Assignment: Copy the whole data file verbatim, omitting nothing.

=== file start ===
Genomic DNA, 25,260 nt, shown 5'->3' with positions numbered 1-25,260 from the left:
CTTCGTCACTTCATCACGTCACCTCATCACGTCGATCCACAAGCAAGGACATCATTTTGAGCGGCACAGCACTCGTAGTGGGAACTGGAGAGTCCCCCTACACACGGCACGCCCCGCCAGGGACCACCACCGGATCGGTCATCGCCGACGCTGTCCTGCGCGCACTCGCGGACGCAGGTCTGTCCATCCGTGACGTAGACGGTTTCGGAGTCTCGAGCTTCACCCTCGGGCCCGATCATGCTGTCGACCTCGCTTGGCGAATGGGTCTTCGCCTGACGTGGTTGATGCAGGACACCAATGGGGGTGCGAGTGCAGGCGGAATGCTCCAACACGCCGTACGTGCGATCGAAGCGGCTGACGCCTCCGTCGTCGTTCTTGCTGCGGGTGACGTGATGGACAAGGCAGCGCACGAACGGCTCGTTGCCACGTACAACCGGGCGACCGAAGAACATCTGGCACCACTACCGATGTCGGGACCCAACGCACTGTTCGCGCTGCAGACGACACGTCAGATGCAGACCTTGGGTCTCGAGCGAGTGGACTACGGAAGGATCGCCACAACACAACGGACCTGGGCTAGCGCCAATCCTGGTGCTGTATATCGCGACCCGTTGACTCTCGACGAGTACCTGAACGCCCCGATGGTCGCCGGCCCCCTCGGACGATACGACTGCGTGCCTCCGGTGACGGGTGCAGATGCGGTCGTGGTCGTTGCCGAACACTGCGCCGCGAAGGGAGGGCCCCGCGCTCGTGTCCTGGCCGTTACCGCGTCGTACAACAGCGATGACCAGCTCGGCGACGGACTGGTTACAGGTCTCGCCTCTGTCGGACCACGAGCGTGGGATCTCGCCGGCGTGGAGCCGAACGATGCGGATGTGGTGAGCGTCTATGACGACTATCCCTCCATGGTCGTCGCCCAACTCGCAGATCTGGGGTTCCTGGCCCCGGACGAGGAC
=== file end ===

Genomic DNA, 25,260 nt, shown 5'->3' with positions numbered 1-25,260 from the left:
CTTCGTCACTTCATCACGTCACCTCATCACGTCGATCCACAAGCAAGGACATCATTTTGAGCGGCACAGCACTCGTAGTGGGAACTGGAGAGTCCCCCTACACACGGCACGCCCCGCCAGGGACCACCACCGGATCGGTCATCGCCGACGCTGTCCTGCGCGCACTCGCGGACGCAGGTCTGTCCATCCGTGACGTAGACGGTTTCGGAGTCTCGAGCTTCACCCTCGGGCCCGATCATGCTGTCGACCTCGCTTGGCGAATGGGTCTTCGCCTGACGTGGTTGATGCAGGACACCAATGGGGGTGCGAGTGCAGGCGGAATGCTCCAACACGCCGTACGTGCGATCGAAGCGGCTGACGCCTCCGTCGTCGTTCTTGCTGCGGGTGACGTGATGGACAAGGCAGCGCACGAACGGCTCGTTGCCACGTACAACCGGGCGACCGAAGAACATCTGGCACCACTACCGATGTCGGGACCCAACGCACTGTTCGCGCTGCAGACGACACGTCAGATGCAGACCTTGGGTCTCGAGCGAGTGGACTACGGAAGGATCGCCACAACACAACGGACCTGGGCTAGCGCCAATCCTGGTGCTGTATATCGCGACCCGTTGACTCTCGACGAGTACCTGAACGCCCCGATGGTCGCCGGCCCCCTCGGACGATACGACTGCGTGCCTCCGGTGACGGGTGCAGATGCGGTCGTGGTCGTTGCCGAACACTGCGCCGCGAAGGGAGGGCCCCGCGCTCGTGTCCTGGCCGTTACCGCGTCGTACAACAGCGATGACCAGCTCGGCGACGGACTGGTTACAGGTCTCGCCTCTGTCGGACCACGAGCGTGGGATCTCGCCGGCGTGGAGCCGAACGATGCGGATGTGGTGAGCGTCTATGACGACTATCCCTCCATGGTCGTCGCCCAACTCGCAGATCTGGGGTTCCTGGCCCCGGACGAGGAC